Exploring the history of their locality helps students develop a sense of identity and place in the world. Delving into the past can reveal fascinating stories of the people and events that shaped their area and their own lives, fostering pride in their roots and a sense of what they can achieve.
From the pioneers who developed it as an industrial powerhouse in the 1800s, to the artists who have captured the unique places and people that define it, art, design and production have long been a definitive part of the Tees Valley’s rich heritage and identity.
In the early 1800s, Edward Pease and George Stephenson combined entrepreneurship with new ideas and designs to set up the word’s first steam powered public railway. In the 1850s, the discovery of ironstone in the Eston Hills led to the Tees Valley becoming one of the world’s major producers of iron and steel.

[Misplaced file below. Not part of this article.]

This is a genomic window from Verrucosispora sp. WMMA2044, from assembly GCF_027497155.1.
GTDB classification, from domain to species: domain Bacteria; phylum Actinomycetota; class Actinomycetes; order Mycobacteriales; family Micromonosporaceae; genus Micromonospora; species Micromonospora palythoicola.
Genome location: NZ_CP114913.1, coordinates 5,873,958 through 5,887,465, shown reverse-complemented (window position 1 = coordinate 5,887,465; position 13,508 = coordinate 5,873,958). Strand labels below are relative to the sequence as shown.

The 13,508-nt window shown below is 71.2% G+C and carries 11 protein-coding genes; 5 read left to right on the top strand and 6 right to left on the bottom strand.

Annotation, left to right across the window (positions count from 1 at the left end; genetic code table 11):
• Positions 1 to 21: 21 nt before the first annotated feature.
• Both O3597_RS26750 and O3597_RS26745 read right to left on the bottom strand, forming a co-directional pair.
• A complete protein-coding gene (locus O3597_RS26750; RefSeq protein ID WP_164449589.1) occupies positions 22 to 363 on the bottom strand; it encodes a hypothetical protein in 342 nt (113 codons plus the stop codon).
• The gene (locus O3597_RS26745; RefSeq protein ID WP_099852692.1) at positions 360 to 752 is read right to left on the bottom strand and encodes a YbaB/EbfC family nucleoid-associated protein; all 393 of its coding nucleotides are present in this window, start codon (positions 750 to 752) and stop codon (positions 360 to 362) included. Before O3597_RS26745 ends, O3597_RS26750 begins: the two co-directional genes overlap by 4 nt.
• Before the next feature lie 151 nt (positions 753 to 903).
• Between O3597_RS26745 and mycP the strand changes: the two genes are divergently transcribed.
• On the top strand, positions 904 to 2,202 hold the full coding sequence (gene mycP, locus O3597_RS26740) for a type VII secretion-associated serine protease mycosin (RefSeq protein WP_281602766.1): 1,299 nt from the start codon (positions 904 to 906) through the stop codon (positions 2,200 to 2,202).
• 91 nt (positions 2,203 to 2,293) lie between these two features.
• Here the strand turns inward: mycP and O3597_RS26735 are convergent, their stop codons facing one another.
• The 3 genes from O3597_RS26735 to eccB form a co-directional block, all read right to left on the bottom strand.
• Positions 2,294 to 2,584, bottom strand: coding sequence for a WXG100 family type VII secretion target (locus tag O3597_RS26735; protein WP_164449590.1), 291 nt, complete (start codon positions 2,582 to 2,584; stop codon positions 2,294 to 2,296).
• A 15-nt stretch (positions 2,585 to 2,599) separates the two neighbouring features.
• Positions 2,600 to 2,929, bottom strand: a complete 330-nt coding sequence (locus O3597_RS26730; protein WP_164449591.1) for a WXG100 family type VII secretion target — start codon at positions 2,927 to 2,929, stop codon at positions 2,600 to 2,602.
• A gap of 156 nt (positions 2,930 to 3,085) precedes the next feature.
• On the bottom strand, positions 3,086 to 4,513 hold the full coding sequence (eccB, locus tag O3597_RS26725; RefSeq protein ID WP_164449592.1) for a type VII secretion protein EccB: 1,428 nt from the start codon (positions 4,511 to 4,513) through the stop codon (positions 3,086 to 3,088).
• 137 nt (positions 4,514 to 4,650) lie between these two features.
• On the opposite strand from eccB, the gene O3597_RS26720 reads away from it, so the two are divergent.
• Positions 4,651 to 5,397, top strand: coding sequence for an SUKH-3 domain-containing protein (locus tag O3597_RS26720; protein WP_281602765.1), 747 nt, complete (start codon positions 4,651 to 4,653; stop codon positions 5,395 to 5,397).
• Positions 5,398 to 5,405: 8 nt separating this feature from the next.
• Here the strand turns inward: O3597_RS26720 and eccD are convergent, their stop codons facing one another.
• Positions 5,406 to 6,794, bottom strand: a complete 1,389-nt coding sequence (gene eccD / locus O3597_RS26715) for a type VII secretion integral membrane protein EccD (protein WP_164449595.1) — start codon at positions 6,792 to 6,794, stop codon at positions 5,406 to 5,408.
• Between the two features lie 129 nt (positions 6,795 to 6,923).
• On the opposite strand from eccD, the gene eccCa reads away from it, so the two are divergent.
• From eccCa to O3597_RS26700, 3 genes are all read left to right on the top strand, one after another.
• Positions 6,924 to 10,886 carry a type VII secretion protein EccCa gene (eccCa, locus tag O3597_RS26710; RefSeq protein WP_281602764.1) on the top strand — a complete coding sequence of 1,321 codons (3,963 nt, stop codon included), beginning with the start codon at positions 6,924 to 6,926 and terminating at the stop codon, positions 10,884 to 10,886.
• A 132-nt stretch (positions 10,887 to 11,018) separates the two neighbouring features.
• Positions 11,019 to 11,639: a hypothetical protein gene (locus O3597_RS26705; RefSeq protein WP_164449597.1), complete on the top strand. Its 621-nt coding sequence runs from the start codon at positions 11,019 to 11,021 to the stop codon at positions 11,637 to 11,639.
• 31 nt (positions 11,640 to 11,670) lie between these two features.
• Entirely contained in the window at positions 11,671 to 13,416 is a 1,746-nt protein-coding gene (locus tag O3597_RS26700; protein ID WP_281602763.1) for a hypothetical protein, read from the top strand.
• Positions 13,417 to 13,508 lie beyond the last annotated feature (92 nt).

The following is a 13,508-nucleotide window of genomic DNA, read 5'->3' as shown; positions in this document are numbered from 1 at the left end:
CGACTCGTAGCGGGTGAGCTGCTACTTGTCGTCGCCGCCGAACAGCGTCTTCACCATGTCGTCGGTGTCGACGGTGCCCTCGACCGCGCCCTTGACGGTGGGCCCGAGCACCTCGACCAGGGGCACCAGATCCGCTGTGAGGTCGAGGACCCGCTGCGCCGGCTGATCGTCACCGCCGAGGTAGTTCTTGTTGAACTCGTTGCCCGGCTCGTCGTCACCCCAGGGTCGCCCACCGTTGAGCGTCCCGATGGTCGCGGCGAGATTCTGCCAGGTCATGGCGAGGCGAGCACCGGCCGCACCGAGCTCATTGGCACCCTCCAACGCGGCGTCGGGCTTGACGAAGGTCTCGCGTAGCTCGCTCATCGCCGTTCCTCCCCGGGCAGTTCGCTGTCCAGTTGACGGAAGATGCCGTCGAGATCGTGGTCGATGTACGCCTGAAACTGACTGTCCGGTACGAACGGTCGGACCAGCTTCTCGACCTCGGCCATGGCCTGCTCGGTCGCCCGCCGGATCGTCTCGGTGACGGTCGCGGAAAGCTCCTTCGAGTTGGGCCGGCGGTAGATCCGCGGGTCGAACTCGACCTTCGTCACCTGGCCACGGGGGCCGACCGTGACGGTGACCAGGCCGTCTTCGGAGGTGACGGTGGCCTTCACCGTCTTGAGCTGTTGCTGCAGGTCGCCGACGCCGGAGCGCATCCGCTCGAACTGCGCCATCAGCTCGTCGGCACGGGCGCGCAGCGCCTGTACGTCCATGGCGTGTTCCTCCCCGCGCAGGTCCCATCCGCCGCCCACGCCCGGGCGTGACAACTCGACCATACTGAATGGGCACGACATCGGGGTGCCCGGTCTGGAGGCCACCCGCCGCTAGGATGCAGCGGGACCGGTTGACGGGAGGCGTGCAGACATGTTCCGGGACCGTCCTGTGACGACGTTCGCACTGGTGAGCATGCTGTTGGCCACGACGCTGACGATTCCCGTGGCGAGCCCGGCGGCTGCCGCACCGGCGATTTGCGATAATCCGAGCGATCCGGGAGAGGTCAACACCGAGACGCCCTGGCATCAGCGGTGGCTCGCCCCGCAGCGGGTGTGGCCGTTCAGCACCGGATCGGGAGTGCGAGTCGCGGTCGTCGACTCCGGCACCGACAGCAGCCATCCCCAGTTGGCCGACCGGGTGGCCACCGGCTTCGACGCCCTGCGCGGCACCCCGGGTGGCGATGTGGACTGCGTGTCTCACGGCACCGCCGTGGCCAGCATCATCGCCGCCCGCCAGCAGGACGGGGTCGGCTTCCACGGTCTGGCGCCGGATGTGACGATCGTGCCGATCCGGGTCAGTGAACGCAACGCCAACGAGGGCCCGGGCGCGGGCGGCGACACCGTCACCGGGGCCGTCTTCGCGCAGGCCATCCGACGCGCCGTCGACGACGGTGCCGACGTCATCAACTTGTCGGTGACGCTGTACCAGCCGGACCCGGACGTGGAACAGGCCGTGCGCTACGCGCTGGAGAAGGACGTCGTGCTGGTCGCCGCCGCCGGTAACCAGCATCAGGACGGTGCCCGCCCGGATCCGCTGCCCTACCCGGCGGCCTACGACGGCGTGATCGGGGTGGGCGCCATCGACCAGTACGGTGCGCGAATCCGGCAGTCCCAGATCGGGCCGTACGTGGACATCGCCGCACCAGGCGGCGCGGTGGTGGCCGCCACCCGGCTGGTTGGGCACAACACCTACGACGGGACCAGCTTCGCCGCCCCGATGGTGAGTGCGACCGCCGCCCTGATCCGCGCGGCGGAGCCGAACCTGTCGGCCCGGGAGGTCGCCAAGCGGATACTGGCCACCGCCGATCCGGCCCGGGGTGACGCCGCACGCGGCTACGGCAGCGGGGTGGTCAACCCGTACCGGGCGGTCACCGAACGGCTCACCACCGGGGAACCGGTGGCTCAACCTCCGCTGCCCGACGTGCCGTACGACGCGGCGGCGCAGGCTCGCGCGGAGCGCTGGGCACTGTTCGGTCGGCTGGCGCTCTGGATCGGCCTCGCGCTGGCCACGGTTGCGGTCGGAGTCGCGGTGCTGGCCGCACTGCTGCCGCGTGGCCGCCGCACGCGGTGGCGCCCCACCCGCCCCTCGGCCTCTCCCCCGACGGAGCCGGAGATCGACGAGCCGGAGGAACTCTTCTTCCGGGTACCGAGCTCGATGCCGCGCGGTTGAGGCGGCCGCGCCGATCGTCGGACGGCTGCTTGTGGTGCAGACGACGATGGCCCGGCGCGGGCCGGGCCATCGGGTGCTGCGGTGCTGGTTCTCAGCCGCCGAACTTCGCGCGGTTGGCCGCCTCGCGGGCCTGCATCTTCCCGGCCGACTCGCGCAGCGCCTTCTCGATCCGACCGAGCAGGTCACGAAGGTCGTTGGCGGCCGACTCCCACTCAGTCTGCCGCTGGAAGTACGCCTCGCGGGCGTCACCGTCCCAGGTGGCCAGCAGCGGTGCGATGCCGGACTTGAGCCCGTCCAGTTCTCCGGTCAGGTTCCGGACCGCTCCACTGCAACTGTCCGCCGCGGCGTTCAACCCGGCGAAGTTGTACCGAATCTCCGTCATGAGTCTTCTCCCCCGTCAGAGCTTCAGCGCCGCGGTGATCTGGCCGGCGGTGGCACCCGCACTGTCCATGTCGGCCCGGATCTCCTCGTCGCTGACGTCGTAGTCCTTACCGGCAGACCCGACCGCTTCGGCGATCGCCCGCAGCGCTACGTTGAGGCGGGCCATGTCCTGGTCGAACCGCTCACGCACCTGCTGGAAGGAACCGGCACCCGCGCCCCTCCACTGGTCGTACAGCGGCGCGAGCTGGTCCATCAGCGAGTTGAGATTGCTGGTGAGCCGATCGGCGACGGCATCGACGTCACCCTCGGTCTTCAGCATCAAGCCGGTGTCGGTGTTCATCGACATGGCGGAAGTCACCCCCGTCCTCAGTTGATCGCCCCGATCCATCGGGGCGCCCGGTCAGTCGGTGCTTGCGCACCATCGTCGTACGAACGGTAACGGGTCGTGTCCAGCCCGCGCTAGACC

In the 1880s, designer Christopher Dresser pioneered new techniques in ceramic design and production at the newly established Linthorpe Pottery, creating pieces that are still sought after around the world today. At the same time, Arthur Dorman and his business partner Albert De Lande Long opened their steel works in Middlesbrough and went on to create iconic structures like the Sydney Harbour Bridge and Middlesbrough’s own Newport Bridge, using ironstone mined in the local hills.
Contemporary local artists, like Kenneth Cozens and Glynn Porteous from Middlesbrough, have created artworks inspired by the people and places that made their own locality unique. Many of these are now part of the town’s collection housed at Middlesbrough Institute of Modern Art (MIMA).
These works represent the artists’ own interpretation of their home town. They can be used to inspire students to produce their own creative responses to the amazing place they are from to show what it means to them.
Use the objects and classroom activities sections to explore art, design & construction in the Tees Valley, and to inspire students’ own creative interpretations and responses, influenced by the unique history and identity of their area.